By David Shepardson
WASHINGTON (Reuters) – A federal appeals court on Monday put on hold an order by the Federal Communications Commission cutting U.S. prison telephone rates for local and long-distance calls to 11 cents a minute, from levels as high as $14 a minute, for more than 2 million U.S. prisoners.
The U.S. Court of Appeals in Washington issued an order putting on hold the new, lower rate caps and a related rule limiting fees for certain single call services. But it allowed the elimination of ancillary fees to take effect immediately.
The elimination of those fees will take effect on March 17 for prisons, and June 20 for jails. The stay does affect interim rates set by the FCC in 2013.
Prison phone companies had sued the FCC, asking the court to overturn the rate cut. The court opted to put the reduction on hold pending a full briefing and oral arguments.
“While we regret that relief from high inmate calling rates will be delayed for struggling families and their 2.7 million children trying to stay in touch with a loved one, we are gratified that costly and burdensome ancillary charges will come to an end,” FCC Chairman Tom Wheeler and Commissioner Mignon Clyburn said in a joint statement. “These fees can increase the cost to consumers of a call by nearly 40 percent.”
The FCC voted 3-2 in October to cut all local and long-distance rates to 11 cents a minute for debit and prepaid calls from state and federal prisons. It provides tiered fees for jails to account for jails’ higher costs.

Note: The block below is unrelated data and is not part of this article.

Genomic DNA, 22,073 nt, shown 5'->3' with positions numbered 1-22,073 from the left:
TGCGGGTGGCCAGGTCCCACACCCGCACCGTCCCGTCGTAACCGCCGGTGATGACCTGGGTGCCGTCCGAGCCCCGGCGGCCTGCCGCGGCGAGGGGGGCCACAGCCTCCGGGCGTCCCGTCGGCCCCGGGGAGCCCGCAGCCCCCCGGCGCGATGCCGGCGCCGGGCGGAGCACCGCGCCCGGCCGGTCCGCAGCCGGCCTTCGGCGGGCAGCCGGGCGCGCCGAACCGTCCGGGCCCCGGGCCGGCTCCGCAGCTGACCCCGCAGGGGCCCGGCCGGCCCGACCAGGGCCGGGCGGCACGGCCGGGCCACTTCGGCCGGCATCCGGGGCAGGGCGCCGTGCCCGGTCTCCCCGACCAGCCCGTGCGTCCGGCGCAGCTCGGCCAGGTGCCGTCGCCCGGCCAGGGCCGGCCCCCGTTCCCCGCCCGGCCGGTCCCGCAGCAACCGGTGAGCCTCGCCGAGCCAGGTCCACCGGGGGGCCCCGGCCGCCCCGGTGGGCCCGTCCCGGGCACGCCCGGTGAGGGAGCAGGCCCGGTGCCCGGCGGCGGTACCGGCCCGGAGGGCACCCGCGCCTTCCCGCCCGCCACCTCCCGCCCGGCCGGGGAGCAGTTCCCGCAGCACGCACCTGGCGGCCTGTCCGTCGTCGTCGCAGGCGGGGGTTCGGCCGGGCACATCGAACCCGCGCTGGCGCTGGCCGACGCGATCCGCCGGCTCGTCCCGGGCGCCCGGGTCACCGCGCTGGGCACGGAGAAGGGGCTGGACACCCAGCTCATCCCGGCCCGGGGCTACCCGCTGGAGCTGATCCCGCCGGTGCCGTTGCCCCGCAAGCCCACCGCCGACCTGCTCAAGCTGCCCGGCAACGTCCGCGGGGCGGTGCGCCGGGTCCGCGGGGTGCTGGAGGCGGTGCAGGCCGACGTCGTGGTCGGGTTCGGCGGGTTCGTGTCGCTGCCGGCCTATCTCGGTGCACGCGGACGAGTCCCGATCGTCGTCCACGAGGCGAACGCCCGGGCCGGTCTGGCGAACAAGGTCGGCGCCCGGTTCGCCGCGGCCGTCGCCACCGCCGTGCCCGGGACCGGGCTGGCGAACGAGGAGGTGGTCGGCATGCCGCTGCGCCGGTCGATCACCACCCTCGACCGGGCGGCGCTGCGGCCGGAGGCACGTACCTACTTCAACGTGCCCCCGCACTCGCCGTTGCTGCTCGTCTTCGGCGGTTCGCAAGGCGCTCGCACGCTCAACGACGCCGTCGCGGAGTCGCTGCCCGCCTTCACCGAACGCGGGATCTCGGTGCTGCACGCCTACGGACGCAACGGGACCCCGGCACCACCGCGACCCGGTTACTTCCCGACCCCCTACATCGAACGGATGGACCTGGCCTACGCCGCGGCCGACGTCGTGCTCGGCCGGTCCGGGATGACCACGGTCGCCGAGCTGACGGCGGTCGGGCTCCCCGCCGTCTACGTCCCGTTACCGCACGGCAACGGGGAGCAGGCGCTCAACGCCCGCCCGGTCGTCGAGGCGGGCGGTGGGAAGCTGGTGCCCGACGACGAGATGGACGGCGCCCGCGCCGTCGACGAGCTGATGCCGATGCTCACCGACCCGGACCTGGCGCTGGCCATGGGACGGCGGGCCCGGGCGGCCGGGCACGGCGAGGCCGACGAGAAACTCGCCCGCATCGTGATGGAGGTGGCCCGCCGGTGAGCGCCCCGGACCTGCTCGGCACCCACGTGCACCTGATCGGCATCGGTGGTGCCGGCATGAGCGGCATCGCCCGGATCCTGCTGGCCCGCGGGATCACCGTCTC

The commission had cut interstate rates in 2013 to an interim rate of 21 cents a minute on debit and prepaid calls.
The cost of a prison call had risen to as much as $14 a minute when extra fees were tacked on.
Many U.S. states have sought to join lawsuits opposing the caps, citing security costs. They include Wisconsin, Nevada, Arkansas, Arizona, Louisiana, Missouri, Kansas, and Indiana — joining the state of Oklahoma.
The FCC said in a court filing last month that its order was a “firmly grounded exercise of the FCC’s statutory authority to ensure that charges for inmate calling services – including for intrastate calls – are ‘fair,’ not excessive.”
The lower fees are aimed at helping prisoners maintain contact with family and friends, the FCC said. Greater contact lowers the likelihood that inmates will return to prison after release, the agency said in October, and the FCC move is part of the U.S. prison reform effort.
(Reporting by David Shepardson; Editing by Dan Grebler)
Categories: Prison Reform